I get asked frequently what the difference is between Gi and no-Gi training. Does one have advantages over the other? Is one more useful for self-defense? Or is it better to train both?
The fundamental difference between the two styles involves control options, friction, and finishing options.
The no-Gi game is a much tighter game. You don’t have cloth to grip so you must stay closer to your opponent in order to control them. No-Gi training teaches you to use hooks and wrestling-style grips, while Gi training teaches you to use a wide variety of cloth griping options. With a Gi it’s possible to control your opponent at a greater distance, by enlisting your legs to push against your opponent while you pull them with your hands.
The lack of friction in no-Gi grappling makes it easier to escape a bad position, even if your escape mechanics are poor. In a Gi, your escape sequences must be much more precise to overcome the friction and greater control that cloth allows.
There are significantly more control and finishing options when you wear a Gi, from chokes, to setups, to takedowns and throws, to defensive options.
I view both styles as being highly complimentary because each has strengths and weaknesses. No-Gi training tends to reward athleticism while Gi training rewards precision. No-Gi training teaches tight control using hooks, while Gi training teaches control at longer distances using cloth grips. Gi training will make your no-Gi escapes much better because your mechanics must be more precise when there’s friction. And in a self-defense encounter against an opponent wearing a coat or jacket, Gi techniques give you far more options and the ability to exert much greater control at longer distances.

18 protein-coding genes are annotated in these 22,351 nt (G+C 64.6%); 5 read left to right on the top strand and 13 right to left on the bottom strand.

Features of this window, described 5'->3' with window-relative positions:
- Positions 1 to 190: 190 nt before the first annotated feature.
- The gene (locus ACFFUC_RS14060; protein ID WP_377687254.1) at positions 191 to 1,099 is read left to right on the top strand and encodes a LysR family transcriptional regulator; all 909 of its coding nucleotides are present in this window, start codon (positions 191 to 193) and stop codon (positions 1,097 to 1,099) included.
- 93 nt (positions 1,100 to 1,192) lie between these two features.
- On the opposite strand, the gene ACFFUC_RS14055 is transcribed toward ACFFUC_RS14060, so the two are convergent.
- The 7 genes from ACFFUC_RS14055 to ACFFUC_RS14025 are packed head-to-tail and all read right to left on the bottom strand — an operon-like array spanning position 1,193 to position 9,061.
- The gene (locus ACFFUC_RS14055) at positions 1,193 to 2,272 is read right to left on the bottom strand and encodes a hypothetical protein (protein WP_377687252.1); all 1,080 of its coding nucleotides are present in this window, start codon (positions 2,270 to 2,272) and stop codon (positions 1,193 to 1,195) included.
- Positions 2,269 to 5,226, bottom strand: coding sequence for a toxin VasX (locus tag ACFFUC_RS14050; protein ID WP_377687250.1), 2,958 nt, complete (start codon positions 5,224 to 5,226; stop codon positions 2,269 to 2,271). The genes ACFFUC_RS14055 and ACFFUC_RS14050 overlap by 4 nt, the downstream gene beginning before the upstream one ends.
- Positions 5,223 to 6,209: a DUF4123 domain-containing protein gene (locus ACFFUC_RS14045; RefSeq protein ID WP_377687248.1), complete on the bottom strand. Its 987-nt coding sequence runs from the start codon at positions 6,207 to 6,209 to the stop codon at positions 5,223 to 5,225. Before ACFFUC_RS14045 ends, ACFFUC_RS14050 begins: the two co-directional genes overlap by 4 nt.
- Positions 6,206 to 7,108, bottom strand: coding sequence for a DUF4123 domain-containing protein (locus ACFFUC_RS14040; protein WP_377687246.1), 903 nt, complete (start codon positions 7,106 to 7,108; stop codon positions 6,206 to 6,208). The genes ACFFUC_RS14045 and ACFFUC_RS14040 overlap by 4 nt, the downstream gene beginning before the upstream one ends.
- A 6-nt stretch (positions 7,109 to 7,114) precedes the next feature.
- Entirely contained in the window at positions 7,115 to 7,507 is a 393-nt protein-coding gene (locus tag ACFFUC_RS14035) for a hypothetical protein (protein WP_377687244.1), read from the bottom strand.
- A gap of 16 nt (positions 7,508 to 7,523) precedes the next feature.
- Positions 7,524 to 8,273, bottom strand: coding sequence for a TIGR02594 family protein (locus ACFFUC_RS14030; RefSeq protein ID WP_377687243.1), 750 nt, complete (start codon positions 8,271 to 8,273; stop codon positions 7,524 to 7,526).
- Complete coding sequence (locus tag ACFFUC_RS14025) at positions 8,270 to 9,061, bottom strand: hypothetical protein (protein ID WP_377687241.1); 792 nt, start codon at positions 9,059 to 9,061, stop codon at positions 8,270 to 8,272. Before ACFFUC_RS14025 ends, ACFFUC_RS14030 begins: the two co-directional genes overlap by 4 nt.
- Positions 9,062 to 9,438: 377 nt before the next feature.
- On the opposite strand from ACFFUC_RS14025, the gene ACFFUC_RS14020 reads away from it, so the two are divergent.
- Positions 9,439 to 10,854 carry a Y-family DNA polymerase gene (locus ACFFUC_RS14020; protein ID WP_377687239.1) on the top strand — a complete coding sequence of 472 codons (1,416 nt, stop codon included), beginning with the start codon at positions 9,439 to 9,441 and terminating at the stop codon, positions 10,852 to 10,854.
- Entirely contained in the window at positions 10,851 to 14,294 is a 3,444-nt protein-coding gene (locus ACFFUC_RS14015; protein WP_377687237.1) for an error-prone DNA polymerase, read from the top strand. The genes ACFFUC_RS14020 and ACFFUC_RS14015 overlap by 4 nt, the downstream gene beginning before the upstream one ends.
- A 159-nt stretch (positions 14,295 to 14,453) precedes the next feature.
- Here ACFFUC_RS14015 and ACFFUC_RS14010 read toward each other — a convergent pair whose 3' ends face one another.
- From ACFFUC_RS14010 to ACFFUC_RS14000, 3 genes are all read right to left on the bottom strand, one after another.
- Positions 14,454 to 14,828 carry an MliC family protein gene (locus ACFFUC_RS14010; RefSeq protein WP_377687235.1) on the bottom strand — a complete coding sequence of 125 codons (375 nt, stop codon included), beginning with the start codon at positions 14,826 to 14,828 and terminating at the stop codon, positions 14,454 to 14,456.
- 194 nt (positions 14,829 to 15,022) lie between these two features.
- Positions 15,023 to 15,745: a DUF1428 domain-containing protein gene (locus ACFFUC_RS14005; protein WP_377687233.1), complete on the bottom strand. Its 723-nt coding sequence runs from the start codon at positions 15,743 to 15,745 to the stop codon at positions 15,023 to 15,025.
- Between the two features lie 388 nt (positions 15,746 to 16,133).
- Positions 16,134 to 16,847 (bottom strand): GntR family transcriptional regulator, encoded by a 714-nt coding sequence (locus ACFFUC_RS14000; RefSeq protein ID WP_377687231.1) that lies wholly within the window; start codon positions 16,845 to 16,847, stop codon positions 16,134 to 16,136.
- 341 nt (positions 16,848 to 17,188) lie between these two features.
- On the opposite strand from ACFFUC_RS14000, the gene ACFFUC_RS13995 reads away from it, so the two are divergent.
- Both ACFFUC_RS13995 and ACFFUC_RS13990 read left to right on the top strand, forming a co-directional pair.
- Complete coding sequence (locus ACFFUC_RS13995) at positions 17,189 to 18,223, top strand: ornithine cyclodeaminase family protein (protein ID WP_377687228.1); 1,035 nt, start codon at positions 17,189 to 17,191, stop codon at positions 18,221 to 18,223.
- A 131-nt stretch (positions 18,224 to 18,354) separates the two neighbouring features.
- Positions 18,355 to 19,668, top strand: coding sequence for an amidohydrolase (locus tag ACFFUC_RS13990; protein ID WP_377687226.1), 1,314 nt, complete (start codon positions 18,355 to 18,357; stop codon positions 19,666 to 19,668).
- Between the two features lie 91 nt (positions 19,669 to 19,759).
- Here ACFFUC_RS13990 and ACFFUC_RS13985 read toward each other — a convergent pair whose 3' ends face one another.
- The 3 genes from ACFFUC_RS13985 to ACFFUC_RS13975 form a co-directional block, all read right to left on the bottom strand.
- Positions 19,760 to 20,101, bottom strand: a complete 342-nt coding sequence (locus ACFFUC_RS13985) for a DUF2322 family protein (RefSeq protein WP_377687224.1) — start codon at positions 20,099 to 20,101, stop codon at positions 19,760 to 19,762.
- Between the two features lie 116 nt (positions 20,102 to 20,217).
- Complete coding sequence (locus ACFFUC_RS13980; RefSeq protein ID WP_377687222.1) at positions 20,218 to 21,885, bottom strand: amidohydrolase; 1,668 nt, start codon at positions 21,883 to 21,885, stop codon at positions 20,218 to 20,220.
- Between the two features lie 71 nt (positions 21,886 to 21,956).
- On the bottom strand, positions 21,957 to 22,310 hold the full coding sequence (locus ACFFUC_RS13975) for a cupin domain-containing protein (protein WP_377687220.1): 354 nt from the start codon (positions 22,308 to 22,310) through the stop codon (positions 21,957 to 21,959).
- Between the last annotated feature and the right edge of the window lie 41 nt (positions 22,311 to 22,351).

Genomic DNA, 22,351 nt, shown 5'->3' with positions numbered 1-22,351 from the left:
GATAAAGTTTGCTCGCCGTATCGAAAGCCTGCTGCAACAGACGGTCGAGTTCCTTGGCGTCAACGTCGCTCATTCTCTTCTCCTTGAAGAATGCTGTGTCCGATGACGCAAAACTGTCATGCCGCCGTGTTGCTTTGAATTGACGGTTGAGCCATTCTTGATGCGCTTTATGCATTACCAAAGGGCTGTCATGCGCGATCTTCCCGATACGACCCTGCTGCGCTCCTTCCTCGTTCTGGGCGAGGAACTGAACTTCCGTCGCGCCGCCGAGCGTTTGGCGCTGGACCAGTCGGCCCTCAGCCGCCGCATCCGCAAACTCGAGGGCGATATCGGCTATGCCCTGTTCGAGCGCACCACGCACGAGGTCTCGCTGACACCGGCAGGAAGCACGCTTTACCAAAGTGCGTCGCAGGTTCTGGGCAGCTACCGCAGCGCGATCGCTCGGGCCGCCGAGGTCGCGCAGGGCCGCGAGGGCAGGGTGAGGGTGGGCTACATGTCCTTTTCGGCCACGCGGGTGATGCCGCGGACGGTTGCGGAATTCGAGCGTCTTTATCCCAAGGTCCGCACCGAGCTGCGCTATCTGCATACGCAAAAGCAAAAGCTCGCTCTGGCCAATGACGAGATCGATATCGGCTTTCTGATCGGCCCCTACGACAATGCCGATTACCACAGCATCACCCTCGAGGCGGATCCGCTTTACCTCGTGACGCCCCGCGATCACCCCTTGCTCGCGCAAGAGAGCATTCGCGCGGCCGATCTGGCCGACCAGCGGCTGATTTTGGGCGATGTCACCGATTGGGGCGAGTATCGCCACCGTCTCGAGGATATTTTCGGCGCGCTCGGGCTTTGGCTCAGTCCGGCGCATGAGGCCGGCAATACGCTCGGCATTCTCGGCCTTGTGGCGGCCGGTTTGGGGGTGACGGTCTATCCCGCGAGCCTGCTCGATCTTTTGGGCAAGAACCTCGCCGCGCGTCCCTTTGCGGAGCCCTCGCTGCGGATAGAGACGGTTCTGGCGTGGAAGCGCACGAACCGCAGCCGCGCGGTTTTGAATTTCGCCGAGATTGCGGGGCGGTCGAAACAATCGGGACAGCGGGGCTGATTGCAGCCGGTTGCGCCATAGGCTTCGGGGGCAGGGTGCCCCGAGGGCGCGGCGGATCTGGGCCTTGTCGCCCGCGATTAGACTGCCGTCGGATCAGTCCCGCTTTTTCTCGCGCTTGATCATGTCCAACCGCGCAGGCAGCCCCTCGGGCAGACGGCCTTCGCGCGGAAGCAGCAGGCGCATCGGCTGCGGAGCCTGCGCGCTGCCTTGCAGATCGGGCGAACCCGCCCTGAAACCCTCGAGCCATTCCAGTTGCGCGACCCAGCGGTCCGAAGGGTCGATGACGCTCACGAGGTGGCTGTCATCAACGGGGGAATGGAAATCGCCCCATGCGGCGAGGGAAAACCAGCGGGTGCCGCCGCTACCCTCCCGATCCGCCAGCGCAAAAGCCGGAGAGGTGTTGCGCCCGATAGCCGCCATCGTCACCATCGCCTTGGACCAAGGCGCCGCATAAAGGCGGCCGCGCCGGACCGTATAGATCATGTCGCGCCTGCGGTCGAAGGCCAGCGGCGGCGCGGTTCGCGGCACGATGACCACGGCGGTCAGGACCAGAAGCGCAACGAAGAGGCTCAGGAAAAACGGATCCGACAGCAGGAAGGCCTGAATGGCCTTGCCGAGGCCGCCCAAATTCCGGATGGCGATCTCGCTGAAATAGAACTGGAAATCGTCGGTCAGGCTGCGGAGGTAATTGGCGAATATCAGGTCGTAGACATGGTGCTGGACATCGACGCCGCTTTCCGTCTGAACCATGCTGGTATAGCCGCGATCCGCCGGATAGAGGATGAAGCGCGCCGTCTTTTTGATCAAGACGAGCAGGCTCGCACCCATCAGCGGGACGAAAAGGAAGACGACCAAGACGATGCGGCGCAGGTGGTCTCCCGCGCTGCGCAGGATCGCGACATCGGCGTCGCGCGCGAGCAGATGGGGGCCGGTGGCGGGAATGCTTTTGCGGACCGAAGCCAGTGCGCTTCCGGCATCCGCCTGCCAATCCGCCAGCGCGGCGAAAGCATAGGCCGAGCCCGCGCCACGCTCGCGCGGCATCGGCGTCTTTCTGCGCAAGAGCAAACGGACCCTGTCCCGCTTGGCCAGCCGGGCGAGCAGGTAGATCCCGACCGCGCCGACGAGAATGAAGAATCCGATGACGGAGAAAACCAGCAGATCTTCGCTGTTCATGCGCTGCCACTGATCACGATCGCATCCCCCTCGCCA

If you only train one style, then switching to the other is often challenging. If you’re a Gi player who has gotten used to all the gripping and control options, you’ll likely feel lost when you try no-Gi for the first time. The same is true in the other direction; your no-Gi game won’t prepare you for the unique aspects of Gi training. It’s my view that the combination of the two will make you a better grappler than either by itself.
The only people for whom it makes sense to stick with one style or the other are the competitive specialists. If you only compete in IBJJF tournaments, then training solely in the Gi might make sense Or if you are purely an MMA athlete or no-Gi competitor then it might be more advantageous to only train no-Gi. Most of us, however, train for the fullness of the art, so training both styles makes the most sense.